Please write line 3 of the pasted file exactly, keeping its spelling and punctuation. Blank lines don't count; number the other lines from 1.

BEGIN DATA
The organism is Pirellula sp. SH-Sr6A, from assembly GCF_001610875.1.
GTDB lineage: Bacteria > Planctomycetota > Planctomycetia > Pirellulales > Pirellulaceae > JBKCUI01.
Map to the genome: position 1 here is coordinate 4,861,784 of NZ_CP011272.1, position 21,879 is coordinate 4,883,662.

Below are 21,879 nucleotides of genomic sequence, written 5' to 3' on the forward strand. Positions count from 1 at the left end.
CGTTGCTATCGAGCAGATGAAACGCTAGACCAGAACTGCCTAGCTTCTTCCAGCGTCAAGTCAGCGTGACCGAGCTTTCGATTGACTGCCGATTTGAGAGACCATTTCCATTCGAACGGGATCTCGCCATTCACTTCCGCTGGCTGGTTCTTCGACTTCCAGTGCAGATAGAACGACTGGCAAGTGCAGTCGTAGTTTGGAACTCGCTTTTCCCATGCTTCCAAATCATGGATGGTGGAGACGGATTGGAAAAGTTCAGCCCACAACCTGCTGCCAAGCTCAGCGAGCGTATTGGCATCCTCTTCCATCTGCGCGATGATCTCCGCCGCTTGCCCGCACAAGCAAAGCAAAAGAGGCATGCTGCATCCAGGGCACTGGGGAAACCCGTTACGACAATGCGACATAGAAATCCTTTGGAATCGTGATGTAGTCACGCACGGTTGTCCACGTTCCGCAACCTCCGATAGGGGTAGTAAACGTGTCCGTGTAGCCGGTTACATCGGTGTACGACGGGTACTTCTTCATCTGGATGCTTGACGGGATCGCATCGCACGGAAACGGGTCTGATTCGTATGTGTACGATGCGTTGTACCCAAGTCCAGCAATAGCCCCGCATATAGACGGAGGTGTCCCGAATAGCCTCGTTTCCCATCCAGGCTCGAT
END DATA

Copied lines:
Map to the genome: position 1 here is coordinate 4,861,784 of NZ_CP011272.1, position 21,879 is coordinate 4,883,662.